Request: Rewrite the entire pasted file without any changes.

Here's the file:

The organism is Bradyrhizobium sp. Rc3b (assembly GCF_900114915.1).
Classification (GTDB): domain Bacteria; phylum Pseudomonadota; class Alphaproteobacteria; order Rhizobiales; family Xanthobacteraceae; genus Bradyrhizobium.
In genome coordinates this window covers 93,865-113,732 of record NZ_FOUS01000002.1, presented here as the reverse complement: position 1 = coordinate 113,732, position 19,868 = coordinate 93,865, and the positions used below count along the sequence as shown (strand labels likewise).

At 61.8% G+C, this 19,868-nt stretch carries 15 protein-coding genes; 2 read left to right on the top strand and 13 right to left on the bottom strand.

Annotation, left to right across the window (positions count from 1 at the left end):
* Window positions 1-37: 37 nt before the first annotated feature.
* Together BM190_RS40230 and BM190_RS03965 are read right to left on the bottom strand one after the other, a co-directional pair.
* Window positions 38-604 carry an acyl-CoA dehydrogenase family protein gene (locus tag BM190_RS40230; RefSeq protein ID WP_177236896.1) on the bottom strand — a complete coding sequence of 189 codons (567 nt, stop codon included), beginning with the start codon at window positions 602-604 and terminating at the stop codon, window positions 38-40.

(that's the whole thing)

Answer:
The organism is Bradyrhizobium sp. Rc3b (assembly GCF_900114915.1).
Classification (GTDB): domain Bacteria; phylum Pseudomonadota; class Alphaproteobacteria; order Rhizobiales; family Xanthobacteraceae; genus Bradyrhizobium.
In genome coordinates this window covers 93,865-113,732 of record NZ_FOUS01000002.1, presented here as the reverse complement: position 1 = coordinate 113,732, position 19,868 = coordinate 93,865, and the positions used below count along the sequence as shown (strand labels likewise).

At 61.8% G+C, this 19,868-nt stretch carries 15 protein-coding genes; 2 read left to right on the top strand and 13 right to left on the bottom strand.

Annotation, left to right across the window (positions count from 1 at the left end):
* Window positions 1-37: 37 nt before the first annotated feature.
* Together BM190_RS40230 and BM190_RS03965 are read right to left on the bottom strand one after the other, a co-directional pair.
* Window positions 38-604 carry an acyl-CoA dehydrogenase family protein gene (locus tag BM190_RS40230; RefSeq protein ID WP_177236896.1) on the bottom strand — a complete coding sequence of 189 codons (567 nt, stop codon included), beginning with the start codon at window positions 602-604 and terminating at the stop codon, window positions 38-40.